Thursday, 17 April 2014

If green roofs are “low maintenance” why do they need feeding?

When sedum green roofs first became fashionable in the UK, one of their USP's (unique selling points) was that they are "low maintenance".  Unfortunately, architects, developers, buildings' managers and maintenance folk interpreted "low maintenance" as "no maintenance"

Oh dear.

That was very wrong indeed.

  • A sedum green roof IS drought tolerant --- so it rarely needs irrigation.  
  • It is frost hardy----so doesn't need replacing after a bad winter.  
  • It is low growing----so it doesn't need mowing, pruning, clipping or any of the other gardening jobs associated with herbacious perennials.
  • It is quite thrifty when it comes to nutrients----so no need for frequent feeding as you would roses or tomatoes.
However, what is often overlooked with such an easy-going plant palette is that
  • A sedum roof IS a living thing.  Which means that it DOES need an adequate supply of water and of the right nutrients.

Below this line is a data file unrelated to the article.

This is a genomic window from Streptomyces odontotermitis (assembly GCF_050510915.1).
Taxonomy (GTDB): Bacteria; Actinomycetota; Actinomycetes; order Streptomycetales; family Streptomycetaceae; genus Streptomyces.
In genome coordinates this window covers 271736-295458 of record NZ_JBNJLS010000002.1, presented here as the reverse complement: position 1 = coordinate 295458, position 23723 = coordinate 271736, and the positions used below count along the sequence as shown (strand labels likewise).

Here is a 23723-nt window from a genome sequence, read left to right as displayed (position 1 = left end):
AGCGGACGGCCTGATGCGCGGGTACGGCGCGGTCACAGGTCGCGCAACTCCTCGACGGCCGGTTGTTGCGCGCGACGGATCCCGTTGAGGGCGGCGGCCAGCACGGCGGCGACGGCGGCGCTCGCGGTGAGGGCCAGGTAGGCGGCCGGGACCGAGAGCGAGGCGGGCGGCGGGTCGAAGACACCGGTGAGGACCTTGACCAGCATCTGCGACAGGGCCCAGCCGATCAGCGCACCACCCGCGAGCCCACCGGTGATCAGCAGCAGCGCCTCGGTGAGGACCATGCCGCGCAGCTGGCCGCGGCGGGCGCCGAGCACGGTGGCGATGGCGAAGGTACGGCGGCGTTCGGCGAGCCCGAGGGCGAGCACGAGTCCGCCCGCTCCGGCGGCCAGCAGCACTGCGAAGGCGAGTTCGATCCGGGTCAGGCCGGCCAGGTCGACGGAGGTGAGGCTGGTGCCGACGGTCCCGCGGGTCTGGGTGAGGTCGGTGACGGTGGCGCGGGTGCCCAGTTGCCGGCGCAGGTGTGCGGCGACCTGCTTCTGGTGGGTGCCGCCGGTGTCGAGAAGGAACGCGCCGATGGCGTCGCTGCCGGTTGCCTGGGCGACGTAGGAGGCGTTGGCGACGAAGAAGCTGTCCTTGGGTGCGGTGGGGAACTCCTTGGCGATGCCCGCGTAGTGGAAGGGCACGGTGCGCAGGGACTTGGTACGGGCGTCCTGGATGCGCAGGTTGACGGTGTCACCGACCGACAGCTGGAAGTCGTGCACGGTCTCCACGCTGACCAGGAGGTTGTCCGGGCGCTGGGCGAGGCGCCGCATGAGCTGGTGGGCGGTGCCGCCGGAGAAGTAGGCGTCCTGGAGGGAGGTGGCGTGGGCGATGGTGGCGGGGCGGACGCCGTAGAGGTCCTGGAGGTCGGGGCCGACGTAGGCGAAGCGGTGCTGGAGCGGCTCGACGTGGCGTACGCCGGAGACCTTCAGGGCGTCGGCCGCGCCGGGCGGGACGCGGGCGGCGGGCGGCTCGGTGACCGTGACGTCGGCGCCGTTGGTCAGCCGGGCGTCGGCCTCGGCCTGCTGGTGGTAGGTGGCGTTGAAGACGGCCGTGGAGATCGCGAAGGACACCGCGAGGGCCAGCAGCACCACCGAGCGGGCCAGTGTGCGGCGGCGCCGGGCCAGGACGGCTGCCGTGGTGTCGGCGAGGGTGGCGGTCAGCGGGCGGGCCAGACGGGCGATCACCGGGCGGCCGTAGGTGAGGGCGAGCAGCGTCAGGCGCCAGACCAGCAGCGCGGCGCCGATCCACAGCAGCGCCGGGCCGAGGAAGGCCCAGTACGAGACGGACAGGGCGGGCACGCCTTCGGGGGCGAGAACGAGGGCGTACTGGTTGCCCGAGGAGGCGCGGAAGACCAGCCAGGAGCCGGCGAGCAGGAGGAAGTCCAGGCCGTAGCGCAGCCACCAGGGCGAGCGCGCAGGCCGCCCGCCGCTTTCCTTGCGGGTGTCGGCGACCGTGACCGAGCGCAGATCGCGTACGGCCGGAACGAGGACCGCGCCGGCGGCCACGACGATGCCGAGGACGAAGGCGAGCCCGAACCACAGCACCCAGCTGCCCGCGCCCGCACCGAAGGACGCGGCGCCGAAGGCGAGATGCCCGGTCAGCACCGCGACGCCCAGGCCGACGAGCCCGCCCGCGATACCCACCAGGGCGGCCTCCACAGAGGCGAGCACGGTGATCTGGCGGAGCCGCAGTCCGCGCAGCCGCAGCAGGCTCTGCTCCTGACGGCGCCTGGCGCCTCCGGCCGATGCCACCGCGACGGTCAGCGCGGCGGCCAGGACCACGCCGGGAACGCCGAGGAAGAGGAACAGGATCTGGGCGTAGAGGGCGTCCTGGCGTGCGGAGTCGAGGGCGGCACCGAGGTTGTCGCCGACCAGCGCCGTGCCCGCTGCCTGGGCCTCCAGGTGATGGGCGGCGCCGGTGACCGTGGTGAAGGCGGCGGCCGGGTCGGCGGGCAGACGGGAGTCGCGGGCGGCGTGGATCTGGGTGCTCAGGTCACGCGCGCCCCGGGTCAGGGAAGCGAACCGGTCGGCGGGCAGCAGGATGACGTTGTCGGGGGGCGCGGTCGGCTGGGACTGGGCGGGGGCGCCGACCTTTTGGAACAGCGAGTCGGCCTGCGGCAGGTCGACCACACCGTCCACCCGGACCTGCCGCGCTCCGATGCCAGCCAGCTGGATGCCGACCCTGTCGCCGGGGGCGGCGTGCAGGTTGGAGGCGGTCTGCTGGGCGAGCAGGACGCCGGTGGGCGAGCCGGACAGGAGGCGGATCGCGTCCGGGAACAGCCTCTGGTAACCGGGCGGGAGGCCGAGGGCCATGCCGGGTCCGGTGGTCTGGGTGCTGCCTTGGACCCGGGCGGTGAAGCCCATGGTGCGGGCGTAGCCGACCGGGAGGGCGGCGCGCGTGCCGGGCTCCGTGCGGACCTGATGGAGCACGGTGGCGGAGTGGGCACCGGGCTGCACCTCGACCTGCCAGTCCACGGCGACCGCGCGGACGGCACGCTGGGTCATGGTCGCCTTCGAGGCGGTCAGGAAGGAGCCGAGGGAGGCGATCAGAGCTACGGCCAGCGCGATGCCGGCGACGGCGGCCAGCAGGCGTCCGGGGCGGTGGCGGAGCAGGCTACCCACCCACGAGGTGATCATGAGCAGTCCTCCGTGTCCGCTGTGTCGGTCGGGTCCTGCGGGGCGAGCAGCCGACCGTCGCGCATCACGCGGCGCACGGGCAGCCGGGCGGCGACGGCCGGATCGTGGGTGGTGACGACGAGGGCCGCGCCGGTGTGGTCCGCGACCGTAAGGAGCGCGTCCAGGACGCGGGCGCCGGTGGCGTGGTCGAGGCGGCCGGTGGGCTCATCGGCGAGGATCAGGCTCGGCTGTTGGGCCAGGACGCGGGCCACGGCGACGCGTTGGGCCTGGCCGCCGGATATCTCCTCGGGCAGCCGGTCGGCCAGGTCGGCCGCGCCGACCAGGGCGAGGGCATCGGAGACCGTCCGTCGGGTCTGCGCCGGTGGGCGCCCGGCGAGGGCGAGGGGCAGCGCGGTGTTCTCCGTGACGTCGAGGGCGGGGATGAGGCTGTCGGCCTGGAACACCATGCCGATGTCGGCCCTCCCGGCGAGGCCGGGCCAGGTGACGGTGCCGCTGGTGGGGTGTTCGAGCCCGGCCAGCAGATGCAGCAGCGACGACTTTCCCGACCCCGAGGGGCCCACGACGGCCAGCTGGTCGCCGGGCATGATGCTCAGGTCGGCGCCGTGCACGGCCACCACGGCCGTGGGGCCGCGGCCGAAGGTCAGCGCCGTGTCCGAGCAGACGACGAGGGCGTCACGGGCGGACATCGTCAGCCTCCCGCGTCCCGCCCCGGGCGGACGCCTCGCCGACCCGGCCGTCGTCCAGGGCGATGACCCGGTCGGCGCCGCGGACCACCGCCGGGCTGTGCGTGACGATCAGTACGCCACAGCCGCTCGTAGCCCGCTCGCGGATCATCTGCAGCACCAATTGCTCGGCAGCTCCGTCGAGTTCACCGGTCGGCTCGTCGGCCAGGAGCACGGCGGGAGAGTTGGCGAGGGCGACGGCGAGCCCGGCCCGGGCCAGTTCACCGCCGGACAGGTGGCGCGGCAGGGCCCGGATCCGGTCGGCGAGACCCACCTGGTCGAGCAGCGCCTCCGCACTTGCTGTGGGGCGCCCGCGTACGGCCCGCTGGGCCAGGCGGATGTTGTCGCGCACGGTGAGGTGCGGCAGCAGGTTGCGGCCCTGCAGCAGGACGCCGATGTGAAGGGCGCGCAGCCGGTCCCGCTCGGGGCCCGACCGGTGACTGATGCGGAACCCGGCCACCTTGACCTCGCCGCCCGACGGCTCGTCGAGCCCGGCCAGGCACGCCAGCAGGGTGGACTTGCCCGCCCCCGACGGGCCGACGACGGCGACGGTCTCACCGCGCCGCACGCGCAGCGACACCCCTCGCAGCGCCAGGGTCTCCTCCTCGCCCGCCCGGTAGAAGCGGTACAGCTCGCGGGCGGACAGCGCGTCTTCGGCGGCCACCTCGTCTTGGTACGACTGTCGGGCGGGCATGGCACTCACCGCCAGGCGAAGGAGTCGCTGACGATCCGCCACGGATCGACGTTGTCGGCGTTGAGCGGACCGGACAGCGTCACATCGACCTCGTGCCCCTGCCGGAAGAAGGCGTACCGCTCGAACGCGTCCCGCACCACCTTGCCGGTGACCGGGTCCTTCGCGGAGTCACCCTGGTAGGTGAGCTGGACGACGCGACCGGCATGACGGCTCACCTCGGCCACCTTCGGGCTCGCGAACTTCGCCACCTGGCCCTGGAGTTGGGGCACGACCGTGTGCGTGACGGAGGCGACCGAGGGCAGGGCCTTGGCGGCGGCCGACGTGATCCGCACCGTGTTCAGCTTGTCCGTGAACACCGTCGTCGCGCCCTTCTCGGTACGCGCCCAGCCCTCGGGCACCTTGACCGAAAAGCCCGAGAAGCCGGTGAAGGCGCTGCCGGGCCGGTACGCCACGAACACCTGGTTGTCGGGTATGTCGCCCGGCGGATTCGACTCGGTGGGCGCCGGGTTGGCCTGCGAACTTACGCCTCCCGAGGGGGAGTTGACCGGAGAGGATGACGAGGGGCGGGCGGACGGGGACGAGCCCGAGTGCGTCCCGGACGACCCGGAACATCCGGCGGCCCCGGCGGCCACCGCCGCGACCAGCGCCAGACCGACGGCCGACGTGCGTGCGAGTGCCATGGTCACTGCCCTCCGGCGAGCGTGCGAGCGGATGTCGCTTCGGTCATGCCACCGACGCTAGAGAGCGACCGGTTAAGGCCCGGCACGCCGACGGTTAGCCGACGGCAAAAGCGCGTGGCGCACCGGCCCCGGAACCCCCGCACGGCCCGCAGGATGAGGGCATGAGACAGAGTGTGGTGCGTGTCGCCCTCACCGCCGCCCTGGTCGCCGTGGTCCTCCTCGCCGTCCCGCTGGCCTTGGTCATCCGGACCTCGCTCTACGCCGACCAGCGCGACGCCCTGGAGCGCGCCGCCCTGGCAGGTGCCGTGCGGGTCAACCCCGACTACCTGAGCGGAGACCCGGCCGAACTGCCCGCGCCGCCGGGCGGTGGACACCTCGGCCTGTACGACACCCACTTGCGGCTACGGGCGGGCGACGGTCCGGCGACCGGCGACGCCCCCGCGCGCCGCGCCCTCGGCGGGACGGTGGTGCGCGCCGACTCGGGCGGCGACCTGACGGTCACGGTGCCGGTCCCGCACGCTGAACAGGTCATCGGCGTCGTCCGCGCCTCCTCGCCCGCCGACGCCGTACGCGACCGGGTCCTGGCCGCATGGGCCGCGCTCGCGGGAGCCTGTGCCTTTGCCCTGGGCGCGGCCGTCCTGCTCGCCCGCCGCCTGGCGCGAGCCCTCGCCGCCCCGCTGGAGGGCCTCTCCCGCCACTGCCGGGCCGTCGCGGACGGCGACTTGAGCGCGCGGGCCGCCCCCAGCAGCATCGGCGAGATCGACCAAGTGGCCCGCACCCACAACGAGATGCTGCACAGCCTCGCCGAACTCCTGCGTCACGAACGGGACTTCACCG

Plants like this Sedum spurium need a booster feed in spring when they're growing on a roof

A living green roof is just like a huge container garden.  The plants growing in it have a finite amount of growing medium to get their roots into.  That means that there is a limited supply of nutrients for them to enjoy.

A green roof is equivalent to a large, shallow plant pot.
It needs similar care to your houseplants, raised beds and planted containers----but on an industrial (and more manageable) scale

At ground level, microscopic organisms in the soil pull nitrogen from the air and recycle dead plants and bugs to make a certain amount of plant food.  BUT, on a green roof, the substrate (growing medium) has been engineered to suit the needs of the building (light weight, free draining, with particles that are too big to wash off).  Green roof substrate is super, but the structure of it doesn't support soil microbes very well.

In addition, the harsh conditions on a roof put extra strain on the plants’ metabolism so, just like us when we’re working hard, green roof plants need the right food (and plenty of it!) to keep them in good health.

So, even self-sufficient plants like sedums need a little extra help if they are to thrive on a green roof and provide all the benefits you want them to.   ie insulation, cooling, wildlife habitat, good looks, showing off your "eco" credentials.

Here's what you need to keep your green roof in tip-top condition: